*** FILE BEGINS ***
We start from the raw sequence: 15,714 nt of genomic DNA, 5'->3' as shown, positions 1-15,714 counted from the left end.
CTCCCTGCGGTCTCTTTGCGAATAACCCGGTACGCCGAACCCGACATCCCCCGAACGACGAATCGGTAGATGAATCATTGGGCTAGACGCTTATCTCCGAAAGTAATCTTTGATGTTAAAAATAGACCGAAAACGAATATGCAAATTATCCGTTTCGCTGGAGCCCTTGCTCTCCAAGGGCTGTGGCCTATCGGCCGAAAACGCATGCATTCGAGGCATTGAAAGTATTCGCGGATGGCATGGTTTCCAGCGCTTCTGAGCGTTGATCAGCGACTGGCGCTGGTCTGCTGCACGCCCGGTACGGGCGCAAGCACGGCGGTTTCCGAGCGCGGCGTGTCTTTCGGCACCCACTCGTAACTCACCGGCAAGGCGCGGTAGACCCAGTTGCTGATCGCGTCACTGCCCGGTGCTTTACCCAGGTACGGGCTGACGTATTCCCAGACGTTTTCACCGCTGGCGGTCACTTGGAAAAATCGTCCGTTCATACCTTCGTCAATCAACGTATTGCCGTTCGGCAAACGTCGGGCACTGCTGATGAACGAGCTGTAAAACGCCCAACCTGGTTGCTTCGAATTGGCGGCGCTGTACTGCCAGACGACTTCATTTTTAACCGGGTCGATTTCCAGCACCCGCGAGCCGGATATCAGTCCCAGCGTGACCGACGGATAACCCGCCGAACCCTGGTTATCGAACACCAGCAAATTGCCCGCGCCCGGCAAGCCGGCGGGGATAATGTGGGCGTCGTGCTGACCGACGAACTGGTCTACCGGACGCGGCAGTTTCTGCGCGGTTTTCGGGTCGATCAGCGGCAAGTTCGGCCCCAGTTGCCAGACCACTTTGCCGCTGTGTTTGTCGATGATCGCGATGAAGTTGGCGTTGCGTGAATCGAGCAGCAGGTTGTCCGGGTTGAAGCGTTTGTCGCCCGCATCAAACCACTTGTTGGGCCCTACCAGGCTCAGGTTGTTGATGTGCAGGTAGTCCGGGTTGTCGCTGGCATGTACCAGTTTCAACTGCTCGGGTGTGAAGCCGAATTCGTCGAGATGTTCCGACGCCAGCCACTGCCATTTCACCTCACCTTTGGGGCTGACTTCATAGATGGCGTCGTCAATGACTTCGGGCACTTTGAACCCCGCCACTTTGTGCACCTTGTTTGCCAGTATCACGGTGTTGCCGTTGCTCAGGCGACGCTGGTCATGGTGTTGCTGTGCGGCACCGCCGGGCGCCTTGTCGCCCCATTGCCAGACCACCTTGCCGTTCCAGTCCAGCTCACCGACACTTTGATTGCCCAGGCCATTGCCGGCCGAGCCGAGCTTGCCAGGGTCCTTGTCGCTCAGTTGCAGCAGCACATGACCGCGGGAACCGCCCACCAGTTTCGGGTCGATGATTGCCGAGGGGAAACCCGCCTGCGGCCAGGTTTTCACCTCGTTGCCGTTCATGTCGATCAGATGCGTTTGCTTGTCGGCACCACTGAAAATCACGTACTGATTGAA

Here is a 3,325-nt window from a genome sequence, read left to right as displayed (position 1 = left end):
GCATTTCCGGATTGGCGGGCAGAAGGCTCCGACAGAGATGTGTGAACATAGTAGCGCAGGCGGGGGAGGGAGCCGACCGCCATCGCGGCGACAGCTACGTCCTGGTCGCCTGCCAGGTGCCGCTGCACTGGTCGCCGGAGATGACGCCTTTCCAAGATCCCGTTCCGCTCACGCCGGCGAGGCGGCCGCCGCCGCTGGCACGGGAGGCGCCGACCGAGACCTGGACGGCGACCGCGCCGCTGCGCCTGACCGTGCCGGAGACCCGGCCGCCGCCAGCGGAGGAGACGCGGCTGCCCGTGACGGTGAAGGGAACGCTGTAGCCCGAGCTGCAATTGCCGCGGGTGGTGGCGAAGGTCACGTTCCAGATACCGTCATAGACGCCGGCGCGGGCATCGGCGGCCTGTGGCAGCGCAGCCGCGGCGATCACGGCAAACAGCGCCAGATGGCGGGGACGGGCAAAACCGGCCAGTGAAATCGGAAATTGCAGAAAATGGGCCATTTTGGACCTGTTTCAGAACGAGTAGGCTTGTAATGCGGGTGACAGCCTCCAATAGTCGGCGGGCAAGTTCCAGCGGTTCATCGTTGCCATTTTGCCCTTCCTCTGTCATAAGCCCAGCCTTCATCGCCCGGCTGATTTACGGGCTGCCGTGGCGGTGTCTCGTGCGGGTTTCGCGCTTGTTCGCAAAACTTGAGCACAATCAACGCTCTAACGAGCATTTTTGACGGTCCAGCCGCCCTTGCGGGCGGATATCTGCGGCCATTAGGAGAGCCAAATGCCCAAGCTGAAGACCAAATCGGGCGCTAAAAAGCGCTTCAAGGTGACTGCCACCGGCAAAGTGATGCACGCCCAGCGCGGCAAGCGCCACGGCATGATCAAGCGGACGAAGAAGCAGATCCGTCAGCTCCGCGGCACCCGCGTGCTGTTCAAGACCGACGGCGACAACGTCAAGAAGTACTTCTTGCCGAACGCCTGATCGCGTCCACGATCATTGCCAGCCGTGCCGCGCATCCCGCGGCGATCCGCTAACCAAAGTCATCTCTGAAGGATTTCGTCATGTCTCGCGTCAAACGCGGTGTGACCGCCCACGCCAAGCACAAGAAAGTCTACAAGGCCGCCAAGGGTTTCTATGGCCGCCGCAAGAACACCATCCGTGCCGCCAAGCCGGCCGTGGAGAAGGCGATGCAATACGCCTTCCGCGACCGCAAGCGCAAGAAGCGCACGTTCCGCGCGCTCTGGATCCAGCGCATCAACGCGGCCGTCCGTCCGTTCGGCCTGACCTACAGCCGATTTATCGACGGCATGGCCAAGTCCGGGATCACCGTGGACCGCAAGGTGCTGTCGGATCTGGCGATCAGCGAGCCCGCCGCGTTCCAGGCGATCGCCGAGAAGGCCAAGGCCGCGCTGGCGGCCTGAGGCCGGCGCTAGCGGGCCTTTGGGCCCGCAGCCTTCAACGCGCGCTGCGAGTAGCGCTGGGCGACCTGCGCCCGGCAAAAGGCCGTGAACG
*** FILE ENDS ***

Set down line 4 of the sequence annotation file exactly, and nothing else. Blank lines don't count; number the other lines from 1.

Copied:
GCATTTCCGGATTGGCGGGCAGAAGGCTCCGACAGAGATGTGTGAACATAGTAGCGCAGGCGGGGGAGGGAGCCGACCGCCATCGCGGCGACAGCTACGTCCTGGTCGCCTGCCAGGTGCCGCTGCACTGGTCGCCGGAGATGACGCCTTTCCAAGATCCCGTTCCGCTCACGCCGGCGAGGCGGCCGCCGCCGCTGGCACGGGAGGCGCCGACCGAGACCTGGACGGCGACCGCGCCGCTGCGCCTGACCGTGCCGGAGACCCGGCCGCCGCCAGCGGAGGAGACGCGGCTGCCCGTGACGGTGAAGGGAACGCTGTAGCCCGAGCTGCAATTGCCGCGGGTGGTGGCGAAGGTCACGTTCCAGATACCGTCATAGACGCCGGCGCGGGCATCGGCGGCCTGTGGCAGCGCAGCCGCGGCGATCACGGCAAACAGCGCCAGATGGCGGGGACGGGCAAAACCGGCCAGTGAAATCGGAAATTGCAGAAAATGGGCCATTTTGGACCTGTTTCAGAACGAGTAGGCTTGTAATGCGGGTGACAGCCTCCAATAGTCGGCGGGCAAGTTCCAGCGGTTCATCGTTGCCATTTTGCCCTTCCTCTGTCATAAGCCCAGCCTTCATCGCCCGGCTGATTTACGGGCTGCCGTGGCGGTGTCTCGTGCGGGTTTCGCGCTTGTTCGCAAAACTTGAGCACAATCAACGCTCTAACGAGCATTTTTGACGGTCCAGCCGCCCTTGCGGGCGGATATCTGCGGCCATTAGGAGAGCCAAATGCCCAAGCTGAAGACCAAATCGGGCGCTAAAAAGCGCTTCAAGGTGACTGCCACCGGCAAAGTGATGCACGCCCAGCGCGGCAAGCGCCACGGCATGATCAAGCGGACGAAGAAGCAGATCCGTCAGCTCCGCGGCACCCGCGTGCTGTTCAAGACCGACGGCGACAACGTCAAGAAGTACTTCTTGCCGAACGCCTGATCGCGTCCACGATCATTGCCAGCCGTGCCGCGCATCCCGCGGCGATCCGCTAACCAAAGTCATCTCTGAAGGATTTCGTCATGTCTCGCGTCAAACGCGGTGTGACCGCCCACGCCAAGCACAAGAAAGTCTACAAGGCCGCCAAGGGTTTCTATGGCCGCCGCAAGAACACCATCCGTGCCGCCAAGCCGGCCGTGGAGAAGGCGATGCAATACGCCTTCCGCGACCGCAAGCGCAAGAAGCGCACGTTCCGCGCGCTCTGGATCCAGCGCATCAACGCGGCCGTCCGTCCGTTCGGCCTGACCTACAGCCGATTTATCGACGGCATGGCCAAGTCCGGGATCACCGTGGACCGCAAGGTGCTGTCGGATCTGGCGATCAGCGAGCCCGCCGCGTTCCAGGCGATCGCCGAGAAGGCCAAGGCCGCGCTGGCGGCCTGAGGCCGGCGCTAGCGGGCCTTTGGGCCCGCAGCCTTCAACGCGCGCTGCGAGTAGCGCTGGGCGACCTGCGCCCGGCAAAAGGCCGTGAACG